COLOMBO (EconomyNext) – December 2014 quarter net profit of Sri Lanka’s Tea Smallholder Factories fell 59 percent to 16 million rupees from a year ago as prices dropped owing to political instability in key markets and wage costs rose.
The firm which produces tea from green leaf bought from small farmers said in a stock exchange filing that sales in the quarter fell nine percent to 586 million rupees. Earnings per share fell to 52 cents from 1.26 rupees.
In the nine months to December 2014, net profit fell 37 percent to 38 million rupees. EPS fell to 1.28 rupees from 2.03 rupees.
Tea Smallholder Factories is controlled by conglomerate John Keells Holdings, which has a 37.62 percent stake, and top tea exporter Akbar Brothers Limited has a 24.39 percent stake.
In the December 2014 quarter the firm reported a sharp fall in sales in the southern Galle and Ratnapura regions, known for cultivation of low grown teas which are much in demand in the Middle East and Russia, the top markets for Ceylon tea.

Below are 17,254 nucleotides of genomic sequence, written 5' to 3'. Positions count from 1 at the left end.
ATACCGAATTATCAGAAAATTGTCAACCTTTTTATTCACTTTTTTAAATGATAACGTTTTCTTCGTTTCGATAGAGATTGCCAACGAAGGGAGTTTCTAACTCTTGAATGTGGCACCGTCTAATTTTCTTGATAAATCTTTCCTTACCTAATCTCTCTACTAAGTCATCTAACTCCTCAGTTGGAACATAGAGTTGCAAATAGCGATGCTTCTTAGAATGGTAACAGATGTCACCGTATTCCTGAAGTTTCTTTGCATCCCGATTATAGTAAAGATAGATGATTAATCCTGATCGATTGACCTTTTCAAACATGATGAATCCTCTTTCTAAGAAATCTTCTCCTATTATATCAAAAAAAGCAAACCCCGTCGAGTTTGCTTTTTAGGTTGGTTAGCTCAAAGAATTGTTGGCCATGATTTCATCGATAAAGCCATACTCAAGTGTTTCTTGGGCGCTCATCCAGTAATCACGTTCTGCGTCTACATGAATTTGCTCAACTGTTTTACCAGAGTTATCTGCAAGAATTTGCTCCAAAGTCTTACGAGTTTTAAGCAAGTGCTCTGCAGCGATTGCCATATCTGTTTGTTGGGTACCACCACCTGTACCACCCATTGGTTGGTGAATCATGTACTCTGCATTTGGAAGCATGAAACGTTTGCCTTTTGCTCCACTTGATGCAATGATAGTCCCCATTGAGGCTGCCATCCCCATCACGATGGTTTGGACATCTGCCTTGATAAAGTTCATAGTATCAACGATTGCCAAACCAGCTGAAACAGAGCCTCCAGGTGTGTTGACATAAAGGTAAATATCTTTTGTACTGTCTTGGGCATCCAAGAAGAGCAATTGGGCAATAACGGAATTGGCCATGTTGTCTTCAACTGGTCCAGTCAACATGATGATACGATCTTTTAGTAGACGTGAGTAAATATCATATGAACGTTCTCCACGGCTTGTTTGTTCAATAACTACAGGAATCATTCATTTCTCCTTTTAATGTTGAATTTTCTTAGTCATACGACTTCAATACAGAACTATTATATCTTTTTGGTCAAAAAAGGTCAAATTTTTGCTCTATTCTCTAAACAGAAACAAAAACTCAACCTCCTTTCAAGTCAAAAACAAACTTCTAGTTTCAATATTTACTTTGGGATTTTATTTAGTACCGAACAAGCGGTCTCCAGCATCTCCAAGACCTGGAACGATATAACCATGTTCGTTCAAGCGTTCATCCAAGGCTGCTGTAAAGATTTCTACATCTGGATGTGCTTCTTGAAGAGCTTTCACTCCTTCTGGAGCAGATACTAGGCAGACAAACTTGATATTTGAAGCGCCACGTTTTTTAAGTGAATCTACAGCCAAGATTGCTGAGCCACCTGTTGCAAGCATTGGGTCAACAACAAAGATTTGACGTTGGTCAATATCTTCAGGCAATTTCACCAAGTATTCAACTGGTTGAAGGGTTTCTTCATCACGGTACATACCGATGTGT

Both markets were affected by reduced buying power owing to the fall in oil prices and the weakening of the Russian rouble.
Forbes & Walker Tea Brokers has said in the fourth quarter of 2014 key Middle East markets for Ceylon tea faced political unrest and financial instability leading to a drop in prices.
Demand for Orthodox Low Grown varieties and the leafy teas from the High and Medium region continued to meet with less demand and prices declined for most grades during the quarter," it said.
"This could be attributed to the drop in oil prices which impacted most of the premier importing destinations such as Russia, Ukraine and the Middle East."
Tea Small Holder Factories is a so-called bought leaf factory where suppliers are paid on a formula based on historical prices. As a result such firms make losses when tea prices fall and profits when tea prices steadily rise.